Here, I discuss how to target the muscle that is causing pain and restrictions in your yoga poses by understanding the underlying anatomy. I discuss several other posts that may be helpful in a deeper understanding of this particular problem, how to use these anatomy illustrations and related patterns.
I am in the process of building an anatomy section for a quicker, practical understanding of musculoskeletal anatomy and physiology. I will be expanding my posts on the origin, insertion, function, and trapped bones. When I talk to yoga teachers, the illustrations help them to more easily understand the muscular restriction in a certain movement.
I wrote about the basics of these illustrations in this post. Origin in blue. Insertion in green. Trapped in tan. Combinations in teal.
Let me note that the people in these pics are doing a great job. The imbalances are small. If you’re not a bodyworker, you probably don’t see them until I point them out. None of us are completely symmetrical. I talk about that in another post. These people are pretty close and doing a great job.
Here is an example to show you how these help yoga teachers and bodyworkers can evaluate their clients:
A client came in with problems in her shoulder. She could not get the shoulder to retract (move back toward the spine) like the other shoulder. This happens in poses like the Goddess Squat. Also, she had a little pain in the front of the shoulder.
Okay, let’s track down the muscles that keep her from getting her shoulder back.
First of all, look closely at this pic. You’ll see that this woman’s left shoulder also does not retract as well as the right one. I wonder if hers hurts too. There are a lot of things that could hurt in this position, but trigger point assessment targets the problem. Trigger points produce predictable sensations on the stretch, but we don’t always need the trigger point info to figure this out, we can do it by just looking at the anatomy.
Is it the rotator cuff? Everybody goes there when there’s a shoulder problem. If you click on the image to the left, you’ll see that the rotator cuff can create shoulder pain in this position.
This illustration shows that the rotator cuff muscles originate on the scapula and insert on the head of the humerus. They are all about securing the movement of the humeral head in the socket. Well, we can twist the arm in the socket and move it back and forth and up and down and the pain does not change.
However, it does hurt when we retract the shoulder blade and it just won’t go back as far as the other side. It is probably not the rotator cuff, which ties the humerus to the scapula. It is probably something that ties the shoulder to the ribs.
Is it from the pain described in this post about the clavicular section of pectoralis major? Pectoralis major attaches to the ribs and might be creating a restriction while taking that shoulder back.
Again, let’s look at the simple anatomy. If we take the elbow forward to shorten the clavicular pec, the scapula still doesn’t retract. So, it’s not the clavicular pec. It is about an attachment from the ribs to the scapula, not the ribs to the humerus.
By the way, the clavicular division can be stretched a little more by modifying the posture. We can move the elbow back or forward without moving the scapula, If there is no change in the pain, it probably isn’t any part of the pectoralis major, which attaches to the arm.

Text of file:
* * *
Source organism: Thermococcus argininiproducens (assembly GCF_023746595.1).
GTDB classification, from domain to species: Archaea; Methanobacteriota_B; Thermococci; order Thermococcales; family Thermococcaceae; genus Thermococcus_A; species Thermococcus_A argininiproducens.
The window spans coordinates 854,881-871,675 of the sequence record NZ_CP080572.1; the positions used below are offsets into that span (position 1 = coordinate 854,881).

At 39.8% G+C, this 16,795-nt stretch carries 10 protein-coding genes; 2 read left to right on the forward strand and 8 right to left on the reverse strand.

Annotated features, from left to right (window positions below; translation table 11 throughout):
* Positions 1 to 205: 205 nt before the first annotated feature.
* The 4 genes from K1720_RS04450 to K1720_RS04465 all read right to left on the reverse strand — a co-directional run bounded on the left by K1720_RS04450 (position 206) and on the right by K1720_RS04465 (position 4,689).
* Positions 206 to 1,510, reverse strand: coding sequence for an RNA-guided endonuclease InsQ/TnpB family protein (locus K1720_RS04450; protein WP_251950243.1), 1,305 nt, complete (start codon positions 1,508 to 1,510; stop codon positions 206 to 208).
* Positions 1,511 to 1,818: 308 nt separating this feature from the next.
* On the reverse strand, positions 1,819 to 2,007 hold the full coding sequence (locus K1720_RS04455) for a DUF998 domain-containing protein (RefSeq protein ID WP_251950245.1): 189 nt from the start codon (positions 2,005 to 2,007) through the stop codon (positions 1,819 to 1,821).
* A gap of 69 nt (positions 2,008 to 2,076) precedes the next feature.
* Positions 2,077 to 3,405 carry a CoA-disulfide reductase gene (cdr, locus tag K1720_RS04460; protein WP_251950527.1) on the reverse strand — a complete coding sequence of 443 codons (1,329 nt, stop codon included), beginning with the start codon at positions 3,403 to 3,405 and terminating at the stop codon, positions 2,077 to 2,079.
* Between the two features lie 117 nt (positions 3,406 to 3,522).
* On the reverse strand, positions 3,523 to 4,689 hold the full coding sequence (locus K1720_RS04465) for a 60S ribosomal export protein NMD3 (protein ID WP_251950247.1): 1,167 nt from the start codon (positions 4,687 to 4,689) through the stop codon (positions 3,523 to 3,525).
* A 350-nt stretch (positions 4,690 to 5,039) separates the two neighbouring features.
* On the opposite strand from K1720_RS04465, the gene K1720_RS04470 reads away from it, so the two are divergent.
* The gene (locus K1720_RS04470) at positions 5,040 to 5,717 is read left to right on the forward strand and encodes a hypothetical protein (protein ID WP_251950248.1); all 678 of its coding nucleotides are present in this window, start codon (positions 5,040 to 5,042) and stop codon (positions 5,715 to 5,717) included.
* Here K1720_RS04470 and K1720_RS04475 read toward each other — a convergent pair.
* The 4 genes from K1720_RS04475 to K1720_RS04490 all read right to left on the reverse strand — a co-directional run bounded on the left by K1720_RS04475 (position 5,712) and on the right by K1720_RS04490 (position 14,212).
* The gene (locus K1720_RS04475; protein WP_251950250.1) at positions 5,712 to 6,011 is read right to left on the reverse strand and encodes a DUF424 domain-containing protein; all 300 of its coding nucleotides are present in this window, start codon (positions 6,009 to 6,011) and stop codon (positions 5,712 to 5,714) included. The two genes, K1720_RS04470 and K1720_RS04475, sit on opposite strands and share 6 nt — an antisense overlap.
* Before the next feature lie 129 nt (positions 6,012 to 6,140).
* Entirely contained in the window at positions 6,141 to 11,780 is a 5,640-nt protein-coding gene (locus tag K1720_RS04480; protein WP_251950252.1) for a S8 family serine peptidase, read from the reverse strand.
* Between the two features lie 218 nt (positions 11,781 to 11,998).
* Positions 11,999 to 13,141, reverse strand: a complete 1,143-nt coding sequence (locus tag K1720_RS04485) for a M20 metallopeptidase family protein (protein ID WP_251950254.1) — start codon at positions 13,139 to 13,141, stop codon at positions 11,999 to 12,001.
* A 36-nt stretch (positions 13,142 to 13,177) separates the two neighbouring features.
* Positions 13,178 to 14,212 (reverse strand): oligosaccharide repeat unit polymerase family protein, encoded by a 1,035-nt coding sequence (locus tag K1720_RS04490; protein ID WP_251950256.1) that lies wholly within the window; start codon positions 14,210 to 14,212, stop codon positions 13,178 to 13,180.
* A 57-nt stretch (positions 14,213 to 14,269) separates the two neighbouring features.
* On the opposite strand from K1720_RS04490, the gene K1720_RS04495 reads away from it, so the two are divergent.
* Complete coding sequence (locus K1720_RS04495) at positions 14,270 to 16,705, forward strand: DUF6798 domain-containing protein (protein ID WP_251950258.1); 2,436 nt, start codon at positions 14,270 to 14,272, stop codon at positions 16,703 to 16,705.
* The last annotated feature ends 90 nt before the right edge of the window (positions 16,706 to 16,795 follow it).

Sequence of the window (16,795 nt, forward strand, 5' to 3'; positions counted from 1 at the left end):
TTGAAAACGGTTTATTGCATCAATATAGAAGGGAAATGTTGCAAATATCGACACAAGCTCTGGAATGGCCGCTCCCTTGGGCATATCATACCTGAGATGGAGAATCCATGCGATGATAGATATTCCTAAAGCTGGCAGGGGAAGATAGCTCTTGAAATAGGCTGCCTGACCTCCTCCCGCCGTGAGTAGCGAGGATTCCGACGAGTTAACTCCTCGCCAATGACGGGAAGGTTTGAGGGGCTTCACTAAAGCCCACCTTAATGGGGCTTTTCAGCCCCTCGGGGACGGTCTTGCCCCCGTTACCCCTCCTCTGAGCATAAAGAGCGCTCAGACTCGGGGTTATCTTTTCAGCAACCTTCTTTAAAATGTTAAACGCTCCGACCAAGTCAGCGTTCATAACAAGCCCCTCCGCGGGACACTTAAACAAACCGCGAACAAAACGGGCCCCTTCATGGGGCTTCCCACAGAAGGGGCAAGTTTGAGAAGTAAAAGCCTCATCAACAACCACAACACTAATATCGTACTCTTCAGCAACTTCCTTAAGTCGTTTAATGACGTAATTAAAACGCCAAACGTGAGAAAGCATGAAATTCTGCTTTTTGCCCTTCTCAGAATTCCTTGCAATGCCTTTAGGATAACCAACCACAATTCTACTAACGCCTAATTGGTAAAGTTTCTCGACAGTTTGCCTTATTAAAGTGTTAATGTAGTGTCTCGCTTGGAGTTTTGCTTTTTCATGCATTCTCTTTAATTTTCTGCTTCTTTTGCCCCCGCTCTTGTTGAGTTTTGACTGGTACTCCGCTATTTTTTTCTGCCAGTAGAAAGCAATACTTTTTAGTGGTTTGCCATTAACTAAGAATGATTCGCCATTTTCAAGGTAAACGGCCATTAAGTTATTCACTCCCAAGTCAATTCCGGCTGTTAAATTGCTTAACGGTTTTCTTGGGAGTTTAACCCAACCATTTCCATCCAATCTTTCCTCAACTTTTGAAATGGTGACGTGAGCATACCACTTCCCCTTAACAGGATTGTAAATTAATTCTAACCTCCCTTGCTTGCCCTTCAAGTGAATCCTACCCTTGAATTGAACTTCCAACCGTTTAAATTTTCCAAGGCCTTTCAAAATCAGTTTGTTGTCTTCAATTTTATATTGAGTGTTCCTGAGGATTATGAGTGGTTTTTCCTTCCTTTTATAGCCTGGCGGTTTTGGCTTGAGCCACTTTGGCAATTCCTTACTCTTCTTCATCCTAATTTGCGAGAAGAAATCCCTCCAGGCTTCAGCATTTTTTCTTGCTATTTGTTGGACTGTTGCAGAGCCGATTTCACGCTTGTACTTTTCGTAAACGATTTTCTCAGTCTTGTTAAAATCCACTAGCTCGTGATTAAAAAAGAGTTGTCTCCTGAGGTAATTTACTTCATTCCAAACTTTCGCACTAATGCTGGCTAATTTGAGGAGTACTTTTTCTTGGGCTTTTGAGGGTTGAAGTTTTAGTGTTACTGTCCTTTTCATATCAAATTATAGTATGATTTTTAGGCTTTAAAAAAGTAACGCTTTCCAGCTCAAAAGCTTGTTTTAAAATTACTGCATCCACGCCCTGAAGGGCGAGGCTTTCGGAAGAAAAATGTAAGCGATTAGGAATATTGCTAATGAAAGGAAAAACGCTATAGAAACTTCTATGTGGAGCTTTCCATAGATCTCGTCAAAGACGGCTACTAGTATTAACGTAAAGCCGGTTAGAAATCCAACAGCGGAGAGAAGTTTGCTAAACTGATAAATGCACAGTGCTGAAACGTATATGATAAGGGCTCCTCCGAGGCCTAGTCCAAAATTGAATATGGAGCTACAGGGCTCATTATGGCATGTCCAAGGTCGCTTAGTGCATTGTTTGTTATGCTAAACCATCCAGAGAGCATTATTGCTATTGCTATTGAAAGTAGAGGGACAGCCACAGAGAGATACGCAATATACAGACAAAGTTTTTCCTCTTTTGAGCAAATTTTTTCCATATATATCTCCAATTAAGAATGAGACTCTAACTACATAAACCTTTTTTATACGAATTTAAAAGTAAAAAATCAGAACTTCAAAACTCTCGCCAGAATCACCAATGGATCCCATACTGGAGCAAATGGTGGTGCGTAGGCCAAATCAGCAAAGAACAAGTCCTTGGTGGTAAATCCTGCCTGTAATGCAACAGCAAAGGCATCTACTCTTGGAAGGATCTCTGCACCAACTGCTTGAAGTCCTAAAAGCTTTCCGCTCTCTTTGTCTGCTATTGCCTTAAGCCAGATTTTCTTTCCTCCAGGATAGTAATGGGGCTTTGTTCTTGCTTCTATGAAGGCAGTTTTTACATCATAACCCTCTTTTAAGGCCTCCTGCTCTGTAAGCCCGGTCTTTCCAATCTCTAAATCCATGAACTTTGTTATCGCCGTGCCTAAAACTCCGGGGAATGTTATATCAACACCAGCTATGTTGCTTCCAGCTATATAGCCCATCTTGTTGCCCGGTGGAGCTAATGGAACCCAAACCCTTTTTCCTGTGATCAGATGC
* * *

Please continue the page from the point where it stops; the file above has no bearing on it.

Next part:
Something will not lengthen to allow the shoulder to retract. So, what else pulls the scapula forward?
Illustrations like this one show a group of related muscles. These are the deep extrinsic chest muscles, They originate on the anterior (front of the body) ribs and insert on the pectoral girdle. The clavicle gets trapped between the ribs and scapula by the serratus anterior and the pec minor.
We have quickly narrowed it down to this group. It is one of these three muscles; subclavius, pectoralis minor, or serratus anterior.
It turns out to be pec minor. We can single it out when the person lays on their back. Pec minor pulls the shoulder forward off the mat as you see in this serene beach version of yoga Nidra. The right shoulder doesn’t lay on the mat like his left. Again, he’s doing a great job. Of laying there. Meditatively. It may be subtle but look at the chest’s slope and the fold between the deltoid and pecs on the right. Classic pec minor. That rascal.
There are several posts that help with this concept, if youd like more depth:
Anyway, there’s a heads-up on where these blog posts are headed. You’ll see many anatomy posts and the associated trigger point posts to allow people to assess postures. There will be some extra anatomy posts to match the trigger point posts that are already out there. They will be organized into groups by tags so that you can look at things like all the rotator cuff muscles or all the shoulder pain patterns to help you. If you’ve got a comment, suggestion, or see an error, send an email to me at the address below.
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This video is a brief overview of the Integrative Bodywork Model. It explores the difference between integrated and integrated approaches. Additionally., it walks through an example.
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Tony Preston has a practice in Atlanta, Georgia, where he sees clients. He has written materials and instructed classes since the mid-90s. This includes anatomy, trigger points, cranial, and neuromuscular.
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*This site is undergoing significant changes. We are reformatting and expanding the posts to make them easier to read. The result will also be more accessible and include more patterns with better self-care. Meanwhile, there may be formatting, content presentation, and readability inconsistencies. Until we get older posts updated, please excuse our mess.
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